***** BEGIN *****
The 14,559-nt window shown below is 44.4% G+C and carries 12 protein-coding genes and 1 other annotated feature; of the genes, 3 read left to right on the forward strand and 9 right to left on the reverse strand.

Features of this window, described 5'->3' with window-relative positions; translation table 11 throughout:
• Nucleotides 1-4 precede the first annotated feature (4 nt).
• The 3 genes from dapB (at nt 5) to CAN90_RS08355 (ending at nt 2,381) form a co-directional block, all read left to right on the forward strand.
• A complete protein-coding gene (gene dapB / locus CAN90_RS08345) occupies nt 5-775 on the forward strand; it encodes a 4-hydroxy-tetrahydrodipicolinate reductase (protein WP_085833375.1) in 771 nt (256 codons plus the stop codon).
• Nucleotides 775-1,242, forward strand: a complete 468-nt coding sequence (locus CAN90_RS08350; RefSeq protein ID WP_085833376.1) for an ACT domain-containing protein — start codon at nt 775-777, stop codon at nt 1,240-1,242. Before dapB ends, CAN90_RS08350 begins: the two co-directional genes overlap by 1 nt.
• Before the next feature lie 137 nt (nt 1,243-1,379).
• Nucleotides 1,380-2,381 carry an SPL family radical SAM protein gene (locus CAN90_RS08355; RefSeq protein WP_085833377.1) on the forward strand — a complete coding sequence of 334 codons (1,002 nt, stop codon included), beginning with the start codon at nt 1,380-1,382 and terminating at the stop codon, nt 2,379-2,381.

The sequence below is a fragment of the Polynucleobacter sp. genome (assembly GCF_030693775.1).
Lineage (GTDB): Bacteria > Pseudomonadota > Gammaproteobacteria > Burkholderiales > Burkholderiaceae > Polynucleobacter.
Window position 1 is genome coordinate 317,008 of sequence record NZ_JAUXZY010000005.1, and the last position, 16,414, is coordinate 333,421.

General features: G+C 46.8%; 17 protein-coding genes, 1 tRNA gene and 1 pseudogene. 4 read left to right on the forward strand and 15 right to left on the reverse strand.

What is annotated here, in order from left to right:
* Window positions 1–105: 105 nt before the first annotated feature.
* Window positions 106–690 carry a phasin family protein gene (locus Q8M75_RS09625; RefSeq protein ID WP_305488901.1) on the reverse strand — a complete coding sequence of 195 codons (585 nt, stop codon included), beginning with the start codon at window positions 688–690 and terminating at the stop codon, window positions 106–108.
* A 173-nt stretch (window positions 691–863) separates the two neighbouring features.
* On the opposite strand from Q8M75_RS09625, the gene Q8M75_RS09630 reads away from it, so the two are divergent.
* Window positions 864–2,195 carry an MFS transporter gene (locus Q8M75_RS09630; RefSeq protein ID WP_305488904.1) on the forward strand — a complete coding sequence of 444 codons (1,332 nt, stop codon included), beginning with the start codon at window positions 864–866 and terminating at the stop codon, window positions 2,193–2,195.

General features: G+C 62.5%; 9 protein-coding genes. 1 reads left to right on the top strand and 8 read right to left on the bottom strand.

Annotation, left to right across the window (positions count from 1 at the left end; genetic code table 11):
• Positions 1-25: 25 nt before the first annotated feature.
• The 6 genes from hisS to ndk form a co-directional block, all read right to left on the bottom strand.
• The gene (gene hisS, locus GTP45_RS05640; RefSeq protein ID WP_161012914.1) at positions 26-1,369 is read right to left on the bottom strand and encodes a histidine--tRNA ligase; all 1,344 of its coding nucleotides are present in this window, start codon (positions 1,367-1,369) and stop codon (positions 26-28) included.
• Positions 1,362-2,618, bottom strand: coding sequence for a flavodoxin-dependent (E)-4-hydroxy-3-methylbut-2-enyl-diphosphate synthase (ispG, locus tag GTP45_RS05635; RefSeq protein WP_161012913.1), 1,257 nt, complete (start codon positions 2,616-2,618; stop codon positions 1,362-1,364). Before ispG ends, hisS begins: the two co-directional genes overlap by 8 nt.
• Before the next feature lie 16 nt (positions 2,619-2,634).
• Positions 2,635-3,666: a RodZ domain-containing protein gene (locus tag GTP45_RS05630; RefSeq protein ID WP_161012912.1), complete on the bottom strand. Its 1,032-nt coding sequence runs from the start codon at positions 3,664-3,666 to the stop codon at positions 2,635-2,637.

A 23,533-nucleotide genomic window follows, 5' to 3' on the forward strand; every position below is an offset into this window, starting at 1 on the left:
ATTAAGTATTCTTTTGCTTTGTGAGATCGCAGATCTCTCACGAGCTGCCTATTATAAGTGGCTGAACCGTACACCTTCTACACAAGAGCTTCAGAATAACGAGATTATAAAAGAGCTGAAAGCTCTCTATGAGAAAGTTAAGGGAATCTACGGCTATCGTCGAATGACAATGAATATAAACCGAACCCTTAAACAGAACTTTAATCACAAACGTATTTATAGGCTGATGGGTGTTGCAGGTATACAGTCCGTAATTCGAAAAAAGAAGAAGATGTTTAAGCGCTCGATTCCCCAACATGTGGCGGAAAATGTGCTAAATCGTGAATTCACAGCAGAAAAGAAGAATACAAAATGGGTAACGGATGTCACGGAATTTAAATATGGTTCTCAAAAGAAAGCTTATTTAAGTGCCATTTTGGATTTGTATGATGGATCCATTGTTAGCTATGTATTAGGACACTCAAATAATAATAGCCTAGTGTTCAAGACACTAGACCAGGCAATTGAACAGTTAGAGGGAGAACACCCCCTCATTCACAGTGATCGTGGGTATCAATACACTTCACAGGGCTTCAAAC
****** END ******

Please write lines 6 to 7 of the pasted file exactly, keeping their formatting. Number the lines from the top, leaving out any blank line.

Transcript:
• Nucleotides 775-1,242, forward strand: a complete 468-nt coding sequence (locus CAN90_RS08350; RefSeq protein ID WP_085833376.1) for an ACT domain-containing protein — start codon at nt 775-777, stop codon at nt 1,240-1,242. Before dapB ends, CAN90_RS08350 begins: the two co-directional genes overlap by 1 nt.
• Before the next feature lie 137 nt (nt 1,243-1,379).